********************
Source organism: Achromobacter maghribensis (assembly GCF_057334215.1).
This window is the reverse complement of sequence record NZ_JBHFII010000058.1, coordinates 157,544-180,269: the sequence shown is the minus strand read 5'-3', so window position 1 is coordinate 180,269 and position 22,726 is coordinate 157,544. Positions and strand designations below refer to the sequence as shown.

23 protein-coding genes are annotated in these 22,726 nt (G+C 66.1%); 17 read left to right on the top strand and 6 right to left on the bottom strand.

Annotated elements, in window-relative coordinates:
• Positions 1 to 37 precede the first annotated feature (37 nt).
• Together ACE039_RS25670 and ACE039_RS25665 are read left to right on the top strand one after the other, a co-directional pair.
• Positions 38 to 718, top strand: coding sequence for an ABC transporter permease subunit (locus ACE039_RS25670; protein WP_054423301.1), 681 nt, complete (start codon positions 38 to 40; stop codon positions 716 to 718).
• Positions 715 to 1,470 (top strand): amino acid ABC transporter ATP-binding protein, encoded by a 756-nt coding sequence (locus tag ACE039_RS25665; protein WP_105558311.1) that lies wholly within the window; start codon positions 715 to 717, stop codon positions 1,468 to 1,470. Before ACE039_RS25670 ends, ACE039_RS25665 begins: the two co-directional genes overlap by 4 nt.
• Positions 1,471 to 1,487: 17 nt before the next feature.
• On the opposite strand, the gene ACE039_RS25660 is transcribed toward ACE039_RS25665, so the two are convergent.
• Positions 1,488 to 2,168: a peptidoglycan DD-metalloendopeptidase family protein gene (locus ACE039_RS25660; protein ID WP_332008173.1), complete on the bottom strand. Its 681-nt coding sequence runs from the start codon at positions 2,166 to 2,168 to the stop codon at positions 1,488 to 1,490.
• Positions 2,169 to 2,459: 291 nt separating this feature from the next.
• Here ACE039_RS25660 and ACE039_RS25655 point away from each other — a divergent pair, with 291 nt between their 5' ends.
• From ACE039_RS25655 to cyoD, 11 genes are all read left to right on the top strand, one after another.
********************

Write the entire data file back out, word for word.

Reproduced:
Source organism: Achromobacter maghribensis (assembly GCF_057334215.1).
This window is the reverse complement of sequence record NZ_JBHFII010000058.1, coordinates 157,544-180,269: the sequence shown is the minus strand read 5'-3', so window position 1 is coordinate 180,269 and position 22,726 is coordinate 157,544. Positions and strand designations below refer to the sequence as shown.

23 protein-coding genes are annotated in these 22,726 nt (G+C 66.1%); 17 read left to right on the top strand and 6 right to left on the bottom strand.

Annotated elements, in window-relative coordinates:
• Positions 1 to 37 precede the first annotated feature (37 nt).
• Together ACE039_RS25670 and ACE039_RS25665 are read left to right on the top strand one after the other, a co-directional pair.
• Positions 38 to 718, top strand: coding sequence for an ABC transporter permease subunit (locus ACE039_RS25670; protein WP_054423301.1), 681 nt, complete (start codon positions 38 to 40; stop codon positions 716 to 718).
• Positions 715 to 1,470 (top strand): amino acid ABC transporter ATP-binding protein, encoded by a 756-nt coding sequence (locus tag ACE039_RS25665; protein WP_105558311.1) that lies wholly within the window; start codon positions 715 to 717, stop codon positions 1,468 to 1,470. Before ACE039_RS25670 ends, ACE039_RS25665 begins: the two co-directional genes overlap by 4 nt.
• Positions 1,471 to 1,487: 17 nt before the next feature.
• On the opposite strand, the gene ACE039_RS25660 is transcribed toward ACE039_RS25665, so the two are convergent.
• Positions 1,488 to 2,168: a peptidoglycan DD-metalloendopeptidase family protein gene (locus ACE039_RS25660; protein ID WP_332008173.1), complete on the bottom strand. Its 681-nt coding sequence runs from the start codon at positions 2,166 to 2,168 to the stop codon at positions 1,488 to 1,490.
• Positions 2,169 to 2,459: 291 nt separating this feature from the next.
• Here ACE039_RS25660 and ACE039_RS25655 point away from each other — a divergent pair, with 291 nt between their 5' ends.
• From ACE039_RS25655 to cyoD, 11 genes are all read left to right on the top strand, one after another.